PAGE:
dark- or red-brown, only lower scale rows on sides and ventrals are yellow); he
found that “standard” and “intermediate” patterns are distributed between the sexes
in approximately equal proportions, while the “rufescenspattern is more character-
istic of males, and that the rufescenspattern occurs throughout the range of the
species in males, while it is completely absent in females from the northernmost
and southernmost parts of the range. The southernmost rufescensSomali speci-
men seen by us is the ¢ MZUF 1735 from Dinsòr (02°28’N 43°00’E). Amelanistic
[i.e. albino: DOUGLAS 1993] and anerythristic variants have recently become avail-
able to herpetoculturists (TRACER 1996). More specic information on these mutants
has been given by BARKER & BARKER (2002: 2): «In early 1995 a female albino East
African sandboa was imported into the United States from Tanzania. So far as we
know, this is the rst record of albinism in this taxon.» and «[…] unexpected axan-
thic [i.e. anerythristic: DOUGLAS 1993] babies were born to normal adults. Axanthic
snakes are missing yellow, red, and brown pigments. Axanthic baby Kenyan sand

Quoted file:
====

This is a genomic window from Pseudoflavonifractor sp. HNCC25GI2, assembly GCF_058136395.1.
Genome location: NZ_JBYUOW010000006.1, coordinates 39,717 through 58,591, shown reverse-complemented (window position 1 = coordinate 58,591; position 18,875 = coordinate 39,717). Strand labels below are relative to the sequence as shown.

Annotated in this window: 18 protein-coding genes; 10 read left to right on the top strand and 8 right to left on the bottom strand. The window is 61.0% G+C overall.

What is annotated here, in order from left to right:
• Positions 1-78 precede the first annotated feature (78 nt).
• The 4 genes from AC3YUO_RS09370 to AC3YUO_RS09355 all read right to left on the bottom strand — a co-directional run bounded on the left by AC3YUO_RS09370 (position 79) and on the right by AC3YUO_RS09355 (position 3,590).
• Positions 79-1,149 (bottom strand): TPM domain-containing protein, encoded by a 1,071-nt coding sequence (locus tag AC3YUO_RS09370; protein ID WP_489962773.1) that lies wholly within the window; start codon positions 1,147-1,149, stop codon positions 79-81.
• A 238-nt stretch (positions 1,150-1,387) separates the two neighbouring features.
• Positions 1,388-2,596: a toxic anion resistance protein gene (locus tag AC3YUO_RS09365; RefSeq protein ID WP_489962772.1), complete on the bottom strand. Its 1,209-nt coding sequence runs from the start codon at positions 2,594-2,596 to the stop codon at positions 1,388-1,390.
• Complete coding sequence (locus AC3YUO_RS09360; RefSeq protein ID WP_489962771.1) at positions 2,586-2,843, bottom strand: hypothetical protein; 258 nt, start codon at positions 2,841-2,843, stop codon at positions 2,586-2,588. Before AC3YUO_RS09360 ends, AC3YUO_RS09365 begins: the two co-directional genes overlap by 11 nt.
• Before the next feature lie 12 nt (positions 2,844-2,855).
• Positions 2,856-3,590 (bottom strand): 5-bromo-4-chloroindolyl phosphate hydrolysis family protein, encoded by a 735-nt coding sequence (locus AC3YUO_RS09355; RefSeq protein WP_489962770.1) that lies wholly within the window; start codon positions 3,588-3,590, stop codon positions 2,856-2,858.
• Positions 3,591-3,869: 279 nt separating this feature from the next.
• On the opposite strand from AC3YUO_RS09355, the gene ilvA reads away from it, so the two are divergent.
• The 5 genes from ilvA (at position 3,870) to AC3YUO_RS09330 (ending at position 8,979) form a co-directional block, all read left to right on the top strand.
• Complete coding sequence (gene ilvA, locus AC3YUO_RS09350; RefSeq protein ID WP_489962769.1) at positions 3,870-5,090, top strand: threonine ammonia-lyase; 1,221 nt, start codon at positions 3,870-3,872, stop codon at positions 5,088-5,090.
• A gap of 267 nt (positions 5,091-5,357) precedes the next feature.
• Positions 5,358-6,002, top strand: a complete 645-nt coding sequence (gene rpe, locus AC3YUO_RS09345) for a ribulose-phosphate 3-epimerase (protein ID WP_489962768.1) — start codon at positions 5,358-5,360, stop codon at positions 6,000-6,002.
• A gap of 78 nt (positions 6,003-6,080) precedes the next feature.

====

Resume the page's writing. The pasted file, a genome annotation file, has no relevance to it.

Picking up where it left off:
boas are black with bluish-white pale markings, they grow to become black and
white adults with black button eyes. This mutation has been demonstrated to be an
inheritable trait, apparently a simple recessive mutation». Fine colour illustrations
Abbreviations: cl = condence limits; df = degrees of freedom; CO = number of circumorbital scales;
GL = number of gulars between mental and rst pseudoventral; H = subcaudal reached by the
retracted hemipenis; IO = lowest number of interorbital scales (including the upper circumorbitals);
MSR = numbers of longitudinal rows of scales at midbody; NO = lowest number of scales between
postnasal and eye; NS = number of longitudinal rows of scales behind the occiput; OS = lowest
number of scales between eye and upper labials; PC = number of longitudinal rows of scales a head
length anterior to the cloaca; PV = number of pseudoventrals; RR = rostral width/rostral depth; SC
= number of subcaudals; SL= tail length/spur length; TaL% = tail length × 100/total length; UL =
upper labials, supralabials; V = number of ventrals according to the “wider than long system”, i.e. of
pseudoventrals + true ventrals; VD = number of ventrals according to the “Dowling system”, i.e. of
the true ventrals.
84 B. Lanza and A. Nistri
85Somali Boidae and Pythonidae
of the species may be found in ANDERSON (1898), PITMAN (1938), KUNDERT (1974),
DATHE (1985), STAFFORD (1986), POLS (1986), COBORN (1991), SHINE (1992, 1998),
MATTISON (1995), TRACER (1996), WALLS (1998b; also colour mutants), CHIPPAUX
(2001), and SPAWLS et al. (2002).
Distribution (Fig. 7). Northern Africa from Niger (Air) east to Egypt, including
Sudan, Ethiopia, Eritrea, Somalia, and, according to BROADLEY & HOWELL (1991), arid
areas of Kenya and northeastern Tanzania (Msembe, near Ruaha National Park, and